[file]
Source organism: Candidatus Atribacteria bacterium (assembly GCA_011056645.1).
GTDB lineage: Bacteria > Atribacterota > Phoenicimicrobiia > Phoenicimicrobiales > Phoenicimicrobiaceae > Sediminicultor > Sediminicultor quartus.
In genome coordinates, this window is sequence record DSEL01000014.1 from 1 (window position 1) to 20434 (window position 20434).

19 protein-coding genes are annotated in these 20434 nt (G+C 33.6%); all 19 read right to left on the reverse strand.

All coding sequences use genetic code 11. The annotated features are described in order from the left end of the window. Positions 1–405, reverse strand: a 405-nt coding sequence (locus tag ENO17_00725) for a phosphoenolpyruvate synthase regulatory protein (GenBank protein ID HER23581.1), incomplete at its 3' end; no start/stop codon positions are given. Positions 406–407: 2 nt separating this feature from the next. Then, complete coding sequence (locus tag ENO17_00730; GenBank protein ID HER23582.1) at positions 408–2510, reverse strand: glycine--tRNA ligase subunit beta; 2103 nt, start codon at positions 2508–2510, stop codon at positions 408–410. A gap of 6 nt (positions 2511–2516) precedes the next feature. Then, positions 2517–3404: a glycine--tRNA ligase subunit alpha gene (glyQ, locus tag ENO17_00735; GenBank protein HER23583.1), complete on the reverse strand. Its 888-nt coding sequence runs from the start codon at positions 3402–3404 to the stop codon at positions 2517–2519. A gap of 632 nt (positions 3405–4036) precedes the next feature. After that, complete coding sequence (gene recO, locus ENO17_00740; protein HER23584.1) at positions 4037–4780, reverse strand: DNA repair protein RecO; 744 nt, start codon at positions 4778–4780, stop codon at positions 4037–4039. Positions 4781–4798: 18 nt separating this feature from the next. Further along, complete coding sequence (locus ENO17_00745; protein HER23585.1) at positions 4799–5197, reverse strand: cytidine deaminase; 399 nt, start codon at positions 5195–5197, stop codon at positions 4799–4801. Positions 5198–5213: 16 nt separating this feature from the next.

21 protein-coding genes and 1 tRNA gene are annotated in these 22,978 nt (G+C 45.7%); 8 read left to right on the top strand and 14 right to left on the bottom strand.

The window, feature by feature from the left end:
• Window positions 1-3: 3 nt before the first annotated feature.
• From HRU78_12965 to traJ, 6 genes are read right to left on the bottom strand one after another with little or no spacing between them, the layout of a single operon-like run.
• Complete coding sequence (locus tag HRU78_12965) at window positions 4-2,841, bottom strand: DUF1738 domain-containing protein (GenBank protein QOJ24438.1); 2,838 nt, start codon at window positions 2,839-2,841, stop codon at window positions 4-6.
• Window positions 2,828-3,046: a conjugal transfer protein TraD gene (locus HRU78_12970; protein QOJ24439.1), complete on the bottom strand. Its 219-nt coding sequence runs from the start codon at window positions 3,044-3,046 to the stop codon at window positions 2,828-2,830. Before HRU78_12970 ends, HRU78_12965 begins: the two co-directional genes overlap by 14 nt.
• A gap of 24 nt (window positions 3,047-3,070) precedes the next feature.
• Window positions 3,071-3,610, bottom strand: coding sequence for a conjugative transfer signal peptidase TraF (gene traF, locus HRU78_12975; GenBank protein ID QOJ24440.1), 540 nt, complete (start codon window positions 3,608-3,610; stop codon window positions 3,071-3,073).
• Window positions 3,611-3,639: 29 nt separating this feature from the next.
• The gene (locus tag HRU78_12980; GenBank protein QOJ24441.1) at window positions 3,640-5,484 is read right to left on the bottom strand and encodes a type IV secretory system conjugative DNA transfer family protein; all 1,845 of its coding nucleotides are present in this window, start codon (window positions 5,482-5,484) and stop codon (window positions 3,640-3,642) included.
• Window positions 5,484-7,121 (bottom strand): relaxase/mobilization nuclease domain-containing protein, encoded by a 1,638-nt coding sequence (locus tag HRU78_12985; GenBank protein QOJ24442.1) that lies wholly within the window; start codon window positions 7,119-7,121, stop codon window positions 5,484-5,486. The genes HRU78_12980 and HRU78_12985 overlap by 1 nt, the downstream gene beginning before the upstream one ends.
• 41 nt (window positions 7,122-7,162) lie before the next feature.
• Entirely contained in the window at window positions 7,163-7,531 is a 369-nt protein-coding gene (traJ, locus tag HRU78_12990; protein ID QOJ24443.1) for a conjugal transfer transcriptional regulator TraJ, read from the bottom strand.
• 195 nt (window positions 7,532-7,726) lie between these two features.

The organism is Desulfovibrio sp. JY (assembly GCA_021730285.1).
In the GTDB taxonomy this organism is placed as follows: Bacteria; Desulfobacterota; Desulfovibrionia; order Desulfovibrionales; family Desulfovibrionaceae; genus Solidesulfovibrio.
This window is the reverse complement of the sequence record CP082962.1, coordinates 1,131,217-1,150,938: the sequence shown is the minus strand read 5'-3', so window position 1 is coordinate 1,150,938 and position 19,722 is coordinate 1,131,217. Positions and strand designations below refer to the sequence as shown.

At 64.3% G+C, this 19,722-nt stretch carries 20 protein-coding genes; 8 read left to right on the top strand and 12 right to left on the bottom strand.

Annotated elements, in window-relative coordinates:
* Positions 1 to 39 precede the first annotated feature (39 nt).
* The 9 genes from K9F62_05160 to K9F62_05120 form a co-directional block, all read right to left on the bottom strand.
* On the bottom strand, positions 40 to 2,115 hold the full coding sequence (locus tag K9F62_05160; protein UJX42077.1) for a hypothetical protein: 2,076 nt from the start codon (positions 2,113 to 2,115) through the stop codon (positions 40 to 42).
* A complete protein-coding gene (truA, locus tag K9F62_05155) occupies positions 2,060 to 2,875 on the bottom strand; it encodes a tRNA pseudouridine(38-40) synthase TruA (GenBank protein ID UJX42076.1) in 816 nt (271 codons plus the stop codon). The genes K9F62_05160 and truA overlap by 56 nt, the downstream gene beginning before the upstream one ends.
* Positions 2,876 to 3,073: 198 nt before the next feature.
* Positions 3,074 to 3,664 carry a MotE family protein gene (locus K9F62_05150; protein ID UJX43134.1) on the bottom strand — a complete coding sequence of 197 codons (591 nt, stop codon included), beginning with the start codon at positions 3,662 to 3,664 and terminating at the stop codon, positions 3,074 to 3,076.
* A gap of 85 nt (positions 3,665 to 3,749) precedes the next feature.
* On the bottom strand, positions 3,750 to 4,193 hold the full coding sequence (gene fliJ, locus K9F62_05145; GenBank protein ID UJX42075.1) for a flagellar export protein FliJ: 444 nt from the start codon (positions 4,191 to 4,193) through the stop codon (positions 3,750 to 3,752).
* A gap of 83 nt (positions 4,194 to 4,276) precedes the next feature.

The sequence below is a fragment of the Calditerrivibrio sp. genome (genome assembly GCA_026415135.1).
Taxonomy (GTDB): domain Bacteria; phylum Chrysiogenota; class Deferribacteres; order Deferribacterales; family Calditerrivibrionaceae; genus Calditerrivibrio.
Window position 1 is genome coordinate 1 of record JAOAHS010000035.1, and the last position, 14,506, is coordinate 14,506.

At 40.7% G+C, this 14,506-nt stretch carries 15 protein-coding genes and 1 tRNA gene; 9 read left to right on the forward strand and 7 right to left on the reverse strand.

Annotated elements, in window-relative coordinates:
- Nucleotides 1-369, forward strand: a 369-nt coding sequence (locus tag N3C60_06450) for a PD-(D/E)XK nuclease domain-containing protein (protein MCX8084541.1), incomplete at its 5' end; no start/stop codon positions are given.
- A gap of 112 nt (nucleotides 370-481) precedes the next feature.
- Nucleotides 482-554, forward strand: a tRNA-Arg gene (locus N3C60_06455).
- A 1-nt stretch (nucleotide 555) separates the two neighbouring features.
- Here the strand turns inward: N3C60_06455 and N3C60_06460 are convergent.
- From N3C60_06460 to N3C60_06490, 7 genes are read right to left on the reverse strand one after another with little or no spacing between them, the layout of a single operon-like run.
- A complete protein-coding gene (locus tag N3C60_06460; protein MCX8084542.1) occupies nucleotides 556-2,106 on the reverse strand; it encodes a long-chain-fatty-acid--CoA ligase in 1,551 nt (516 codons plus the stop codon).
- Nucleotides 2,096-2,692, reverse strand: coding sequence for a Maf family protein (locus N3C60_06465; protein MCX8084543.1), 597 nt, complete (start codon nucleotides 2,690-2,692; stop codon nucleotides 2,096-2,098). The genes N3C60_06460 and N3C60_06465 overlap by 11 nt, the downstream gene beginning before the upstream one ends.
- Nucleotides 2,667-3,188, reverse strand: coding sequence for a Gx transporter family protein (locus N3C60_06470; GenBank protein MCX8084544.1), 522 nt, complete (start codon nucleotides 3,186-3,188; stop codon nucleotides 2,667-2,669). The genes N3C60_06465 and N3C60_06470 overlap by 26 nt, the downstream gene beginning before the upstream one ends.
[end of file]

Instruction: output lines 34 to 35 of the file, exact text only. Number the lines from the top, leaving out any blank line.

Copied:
The sequence below is a fragment of the Calditerrivibrio sp. genome (genome assembly GCA_026415135.1).
Taxonomy (GTDB): domain Bacteria; phylum Chrysiogenota; class Deferribacteres; order Deferribacterales; family Calditerrivibrionaceae; genus Calditerrivibrio.